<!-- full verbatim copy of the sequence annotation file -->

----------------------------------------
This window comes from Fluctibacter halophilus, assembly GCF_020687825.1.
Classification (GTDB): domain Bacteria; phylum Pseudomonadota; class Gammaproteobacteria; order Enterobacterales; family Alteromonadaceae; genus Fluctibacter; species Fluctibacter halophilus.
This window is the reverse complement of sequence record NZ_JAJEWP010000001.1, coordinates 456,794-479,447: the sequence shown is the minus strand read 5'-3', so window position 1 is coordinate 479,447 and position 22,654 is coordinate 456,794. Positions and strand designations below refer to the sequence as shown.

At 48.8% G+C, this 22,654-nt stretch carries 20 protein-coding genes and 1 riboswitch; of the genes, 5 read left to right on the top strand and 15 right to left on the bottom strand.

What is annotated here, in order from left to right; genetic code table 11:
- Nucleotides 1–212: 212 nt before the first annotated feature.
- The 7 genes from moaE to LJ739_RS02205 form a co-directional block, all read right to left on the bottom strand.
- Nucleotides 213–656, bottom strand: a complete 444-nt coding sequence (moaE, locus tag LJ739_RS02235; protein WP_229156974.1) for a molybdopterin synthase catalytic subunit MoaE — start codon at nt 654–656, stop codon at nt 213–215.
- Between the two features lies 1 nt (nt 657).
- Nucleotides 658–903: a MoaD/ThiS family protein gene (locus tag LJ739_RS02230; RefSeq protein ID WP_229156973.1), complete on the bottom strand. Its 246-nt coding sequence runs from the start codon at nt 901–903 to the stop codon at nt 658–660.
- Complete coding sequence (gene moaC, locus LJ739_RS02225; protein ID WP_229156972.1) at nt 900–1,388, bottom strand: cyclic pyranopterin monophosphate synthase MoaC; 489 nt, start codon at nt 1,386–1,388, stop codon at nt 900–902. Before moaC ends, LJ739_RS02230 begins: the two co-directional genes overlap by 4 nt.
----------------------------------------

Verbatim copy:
This window comes from Fluctibacter halophilus, assembly GCF_020687825.1.
Classification (GTDB): domain Bacteria; phylum Pseudomonadota; class Gammaproteobacteria; order Enterobacterales; family Alteromonadaceae; genus Fluctibacter; species Fluctibacter halophilus.
This window is the reverse complement of sequence record NZ_JAJEWP010000001.1, coordinates 456,794-479,447: the sequence shown is the minus strand read 5'-3', so window position 1 is coordinate 479,447 and position 22,654 is coordinate 456,794. Positions and strand designations below refer to the sequence as shown.

At 48.8% G+C, this 22,654-nt stretch carries 20 protein-coding genes and 1 riboswitch; of the genes, 5 read left to right on the top strand and 15 right to left on the bottom strand.

What is annotated here, in order from left to right; genetic code table 11:
- Nucleotides 1–212: 212 nt before the first annotated feature.
- The 7 genes from moaE to LJ739_RS02205 form a co-directional block, all read right to left on the bottom strand.
- Nucleotides 213–656, bottom strand: a complete 444-nt coding sequence (moaE, locus tag LJ739_RS02235; protein WP_229156974.1) for a molybdopterin synthase catalytic subunit MoaE — start codon at nt 654–656, stop codon at nt 213–215.
- Between the two features lies 1 nt (nt 657).
- Nucleotides 658–903: a MoaD/ThiS family protein gene (locus tag LJ739_RS02230; RefSeq protein ID WP_229156973.1), complete on the bottom strand. Its 246-nt coding sequence runs from the start codon at nt 901–903 to the stop codon at nt 658–660.
- Complete coding sequence (gene moaC, locus LJ739_RS02225; protein ID WP_229156972.1) at nt 900–1,388, bottom strand: cyclic pyranopterin monophosphate synthase MoaC; 489 nt, start codon at nt 1,386–1,388, stop codon at nt 900–902. Before moaC ends, LJ739_RS02230 begins: the two co-directional genes overlap by 4 nt.